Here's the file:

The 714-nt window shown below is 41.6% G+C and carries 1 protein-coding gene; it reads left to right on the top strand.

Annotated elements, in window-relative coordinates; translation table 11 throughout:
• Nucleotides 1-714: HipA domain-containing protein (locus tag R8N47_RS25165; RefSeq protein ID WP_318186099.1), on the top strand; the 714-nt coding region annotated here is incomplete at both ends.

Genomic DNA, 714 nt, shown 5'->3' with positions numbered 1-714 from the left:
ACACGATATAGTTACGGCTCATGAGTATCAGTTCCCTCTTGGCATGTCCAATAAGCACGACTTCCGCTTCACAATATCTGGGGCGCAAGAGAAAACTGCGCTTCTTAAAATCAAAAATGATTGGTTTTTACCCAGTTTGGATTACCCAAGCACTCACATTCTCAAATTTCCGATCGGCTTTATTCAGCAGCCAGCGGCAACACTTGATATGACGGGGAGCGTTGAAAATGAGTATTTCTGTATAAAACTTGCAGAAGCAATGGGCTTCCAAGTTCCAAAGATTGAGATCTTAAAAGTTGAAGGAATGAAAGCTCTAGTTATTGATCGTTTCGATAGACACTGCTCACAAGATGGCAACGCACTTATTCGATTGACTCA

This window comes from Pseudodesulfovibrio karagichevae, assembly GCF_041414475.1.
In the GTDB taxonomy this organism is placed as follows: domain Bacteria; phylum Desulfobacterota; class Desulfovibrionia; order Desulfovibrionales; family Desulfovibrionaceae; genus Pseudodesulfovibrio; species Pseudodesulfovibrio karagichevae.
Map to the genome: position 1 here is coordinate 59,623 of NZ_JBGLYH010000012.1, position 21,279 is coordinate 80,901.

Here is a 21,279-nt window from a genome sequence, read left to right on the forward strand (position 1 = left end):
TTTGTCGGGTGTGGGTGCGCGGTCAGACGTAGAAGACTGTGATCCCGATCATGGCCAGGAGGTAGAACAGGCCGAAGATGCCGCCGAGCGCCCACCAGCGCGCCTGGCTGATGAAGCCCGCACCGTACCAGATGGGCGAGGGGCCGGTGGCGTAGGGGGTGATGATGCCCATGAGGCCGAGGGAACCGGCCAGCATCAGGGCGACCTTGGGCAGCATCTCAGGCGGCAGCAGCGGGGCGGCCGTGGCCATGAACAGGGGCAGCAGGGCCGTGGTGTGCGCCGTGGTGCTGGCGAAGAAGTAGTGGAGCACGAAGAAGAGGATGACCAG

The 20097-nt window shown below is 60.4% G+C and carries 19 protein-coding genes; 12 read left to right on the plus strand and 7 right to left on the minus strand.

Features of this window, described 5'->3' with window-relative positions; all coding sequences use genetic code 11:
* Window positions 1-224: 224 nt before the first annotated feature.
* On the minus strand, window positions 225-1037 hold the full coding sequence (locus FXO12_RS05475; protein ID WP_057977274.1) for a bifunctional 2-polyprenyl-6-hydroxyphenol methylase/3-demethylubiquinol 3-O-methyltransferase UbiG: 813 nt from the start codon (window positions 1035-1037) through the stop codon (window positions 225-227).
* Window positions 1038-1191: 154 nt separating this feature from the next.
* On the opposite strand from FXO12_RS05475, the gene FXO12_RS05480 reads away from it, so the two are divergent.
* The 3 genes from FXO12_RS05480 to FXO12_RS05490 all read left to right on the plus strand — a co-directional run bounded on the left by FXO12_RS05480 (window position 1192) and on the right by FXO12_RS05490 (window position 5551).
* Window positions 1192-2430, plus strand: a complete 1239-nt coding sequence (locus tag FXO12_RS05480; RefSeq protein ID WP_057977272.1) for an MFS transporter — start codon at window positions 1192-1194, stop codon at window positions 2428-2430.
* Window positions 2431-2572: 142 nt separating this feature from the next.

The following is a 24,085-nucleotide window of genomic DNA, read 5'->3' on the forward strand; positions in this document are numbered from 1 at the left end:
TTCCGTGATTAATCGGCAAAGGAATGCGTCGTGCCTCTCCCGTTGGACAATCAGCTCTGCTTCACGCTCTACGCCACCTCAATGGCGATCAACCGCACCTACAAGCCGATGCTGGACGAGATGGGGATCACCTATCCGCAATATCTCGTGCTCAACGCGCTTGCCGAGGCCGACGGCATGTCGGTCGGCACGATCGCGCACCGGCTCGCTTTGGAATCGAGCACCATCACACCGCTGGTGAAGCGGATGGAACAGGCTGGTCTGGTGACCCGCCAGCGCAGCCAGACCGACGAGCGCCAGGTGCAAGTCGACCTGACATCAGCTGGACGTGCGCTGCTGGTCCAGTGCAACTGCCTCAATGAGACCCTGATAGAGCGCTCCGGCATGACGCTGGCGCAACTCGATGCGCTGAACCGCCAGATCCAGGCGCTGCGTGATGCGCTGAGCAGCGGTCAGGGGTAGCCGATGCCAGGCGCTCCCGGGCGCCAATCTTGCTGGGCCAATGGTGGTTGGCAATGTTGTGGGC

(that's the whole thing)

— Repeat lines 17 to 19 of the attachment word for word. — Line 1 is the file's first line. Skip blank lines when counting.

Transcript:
* The 3 genes from FXO12_RS05480 to FXO12_RS05490 all read left to right on the plus strand — a co-directional run bounded on the left by FXO12_RS05480 (window position 1192) and on the right by FXO12_RS05490 (window position 5551).
* Window positions 1192-2430, plus strand: a complete 1239-nt coding sequence (locus tag FXO12_RS05480; RefSeq protein ID WP_057977272.1) for an MFS transporter — start codon at window positions 1192-1194, stop codon at window positions 2428-2430.
* Window positions 2431-2572: 142 nt separating this feature from the next.